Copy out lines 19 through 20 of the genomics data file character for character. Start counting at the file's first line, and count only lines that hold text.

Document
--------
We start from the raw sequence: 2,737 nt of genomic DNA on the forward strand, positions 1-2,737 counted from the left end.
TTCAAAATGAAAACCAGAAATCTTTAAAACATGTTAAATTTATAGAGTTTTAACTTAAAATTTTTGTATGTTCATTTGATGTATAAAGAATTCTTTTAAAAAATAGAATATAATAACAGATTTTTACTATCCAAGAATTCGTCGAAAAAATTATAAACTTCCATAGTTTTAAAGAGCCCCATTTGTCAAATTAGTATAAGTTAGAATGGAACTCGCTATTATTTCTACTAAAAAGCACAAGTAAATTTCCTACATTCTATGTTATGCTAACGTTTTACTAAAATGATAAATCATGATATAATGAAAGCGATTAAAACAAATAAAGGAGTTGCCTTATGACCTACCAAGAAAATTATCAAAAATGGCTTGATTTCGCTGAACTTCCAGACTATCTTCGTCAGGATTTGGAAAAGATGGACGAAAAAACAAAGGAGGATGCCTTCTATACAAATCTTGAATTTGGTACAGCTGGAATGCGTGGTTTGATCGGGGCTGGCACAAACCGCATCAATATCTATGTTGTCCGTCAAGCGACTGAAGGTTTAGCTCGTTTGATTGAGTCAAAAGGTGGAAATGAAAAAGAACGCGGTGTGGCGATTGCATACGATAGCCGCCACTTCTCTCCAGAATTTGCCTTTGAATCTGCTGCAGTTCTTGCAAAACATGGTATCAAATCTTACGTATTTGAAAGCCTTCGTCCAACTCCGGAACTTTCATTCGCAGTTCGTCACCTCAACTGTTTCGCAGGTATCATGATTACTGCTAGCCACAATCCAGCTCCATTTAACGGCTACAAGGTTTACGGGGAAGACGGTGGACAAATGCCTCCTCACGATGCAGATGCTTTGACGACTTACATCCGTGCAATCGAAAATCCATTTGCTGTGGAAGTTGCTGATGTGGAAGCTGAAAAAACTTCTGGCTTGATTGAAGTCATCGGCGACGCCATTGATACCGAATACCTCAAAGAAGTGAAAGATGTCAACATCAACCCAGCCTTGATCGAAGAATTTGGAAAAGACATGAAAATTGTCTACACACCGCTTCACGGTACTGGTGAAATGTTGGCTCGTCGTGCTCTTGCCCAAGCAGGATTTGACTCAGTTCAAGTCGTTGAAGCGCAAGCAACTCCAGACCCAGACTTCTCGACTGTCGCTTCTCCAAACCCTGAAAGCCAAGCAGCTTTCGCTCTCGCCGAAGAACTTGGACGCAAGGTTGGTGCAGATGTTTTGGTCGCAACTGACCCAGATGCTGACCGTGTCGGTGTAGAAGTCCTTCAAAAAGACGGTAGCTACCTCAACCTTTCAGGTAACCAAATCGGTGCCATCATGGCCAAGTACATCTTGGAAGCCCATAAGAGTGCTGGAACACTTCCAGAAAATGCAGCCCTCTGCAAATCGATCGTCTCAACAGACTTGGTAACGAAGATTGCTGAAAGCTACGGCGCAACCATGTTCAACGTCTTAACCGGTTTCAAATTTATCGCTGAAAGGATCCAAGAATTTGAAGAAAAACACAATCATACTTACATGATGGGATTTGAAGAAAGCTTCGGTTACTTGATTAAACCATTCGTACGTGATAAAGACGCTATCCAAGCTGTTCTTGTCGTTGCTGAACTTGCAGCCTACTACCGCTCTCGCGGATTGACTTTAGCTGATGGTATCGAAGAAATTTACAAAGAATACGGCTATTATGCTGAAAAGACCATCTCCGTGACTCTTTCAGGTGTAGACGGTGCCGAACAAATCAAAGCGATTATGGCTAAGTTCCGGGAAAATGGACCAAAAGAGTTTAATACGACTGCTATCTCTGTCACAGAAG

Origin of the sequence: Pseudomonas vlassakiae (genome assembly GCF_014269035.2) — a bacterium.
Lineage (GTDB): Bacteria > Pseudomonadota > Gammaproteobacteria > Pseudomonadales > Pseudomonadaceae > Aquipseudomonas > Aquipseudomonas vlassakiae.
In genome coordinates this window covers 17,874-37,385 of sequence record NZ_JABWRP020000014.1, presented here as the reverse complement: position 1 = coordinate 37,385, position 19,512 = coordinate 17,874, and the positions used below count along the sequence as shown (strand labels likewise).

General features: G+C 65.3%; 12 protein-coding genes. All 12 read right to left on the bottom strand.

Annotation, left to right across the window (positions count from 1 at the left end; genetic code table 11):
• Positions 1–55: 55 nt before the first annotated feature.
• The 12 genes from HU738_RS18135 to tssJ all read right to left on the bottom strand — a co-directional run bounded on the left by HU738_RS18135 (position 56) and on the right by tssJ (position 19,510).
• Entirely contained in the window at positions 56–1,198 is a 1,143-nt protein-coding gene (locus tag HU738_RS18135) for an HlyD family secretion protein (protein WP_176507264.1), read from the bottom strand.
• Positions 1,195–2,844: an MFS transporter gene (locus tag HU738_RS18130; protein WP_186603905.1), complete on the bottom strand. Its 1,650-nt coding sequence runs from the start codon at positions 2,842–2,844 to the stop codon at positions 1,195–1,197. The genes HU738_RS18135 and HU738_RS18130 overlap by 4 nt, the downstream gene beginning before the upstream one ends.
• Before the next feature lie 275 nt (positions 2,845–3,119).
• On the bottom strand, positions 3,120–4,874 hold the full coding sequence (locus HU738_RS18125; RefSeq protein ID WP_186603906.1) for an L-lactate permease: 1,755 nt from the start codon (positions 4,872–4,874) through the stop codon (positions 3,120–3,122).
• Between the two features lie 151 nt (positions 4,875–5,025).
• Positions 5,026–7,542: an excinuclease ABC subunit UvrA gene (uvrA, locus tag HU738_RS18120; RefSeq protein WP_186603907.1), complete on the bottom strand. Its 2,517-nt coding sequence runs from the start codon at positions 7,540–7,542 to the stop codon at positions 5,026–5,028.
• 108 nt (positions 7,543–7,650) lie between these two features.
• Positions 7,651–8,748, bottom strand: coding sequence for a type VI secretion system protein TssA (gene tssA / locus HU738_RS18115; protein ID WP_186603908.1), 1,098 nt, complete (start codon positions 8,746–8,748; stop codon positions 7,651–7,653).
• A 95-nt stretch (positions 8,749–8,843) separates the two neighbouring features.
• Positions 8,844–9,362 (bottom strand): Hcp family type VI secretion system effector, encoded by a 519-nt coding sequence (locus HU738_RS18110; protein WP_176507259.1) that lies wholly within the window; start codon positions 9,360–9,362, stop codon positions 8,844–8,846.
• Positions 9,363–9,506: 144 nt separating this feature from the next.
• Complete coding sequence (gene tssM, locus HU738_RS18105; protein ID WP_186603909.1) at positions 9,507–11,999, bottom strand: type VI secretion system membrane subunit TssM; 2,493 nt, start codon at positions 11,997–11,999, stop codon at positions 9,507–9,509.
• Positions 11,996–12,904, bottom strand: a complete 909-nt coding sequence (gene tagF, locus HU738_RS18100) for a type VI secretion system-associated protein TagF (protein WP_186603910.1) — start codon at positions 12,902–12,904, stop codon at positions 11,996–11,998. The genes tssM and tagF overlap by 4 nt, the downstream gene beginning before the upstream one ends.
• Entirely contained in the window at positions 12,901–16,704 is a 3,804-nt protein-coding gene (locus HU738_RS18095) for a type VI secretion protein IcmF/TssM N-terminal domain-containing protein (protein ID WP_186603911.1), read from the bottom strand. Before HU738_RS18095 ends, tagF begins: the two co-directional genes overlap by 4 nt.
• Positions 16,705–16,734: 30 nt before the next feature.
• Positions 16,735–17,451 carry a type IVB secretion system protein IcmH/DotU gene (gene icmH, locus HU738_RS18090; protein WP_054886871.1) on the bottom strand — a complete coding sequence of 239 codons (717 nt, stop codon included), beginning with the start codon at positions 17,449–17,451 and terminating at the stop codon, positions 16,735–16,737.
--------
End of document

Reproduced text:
• Positions 8,844–9,362 (bottom strand): Hcp family type VI secretion system effector, encoded by a 519-nt coding sequence (locus HU738_RS18110; protein WP_176507259.1) that lies wholly within the window; start codon positions 9,360–9,362, stop codon positions 8,844–8,846.
• Positions 9,363–9,506: 144 nt separating this feature from the next.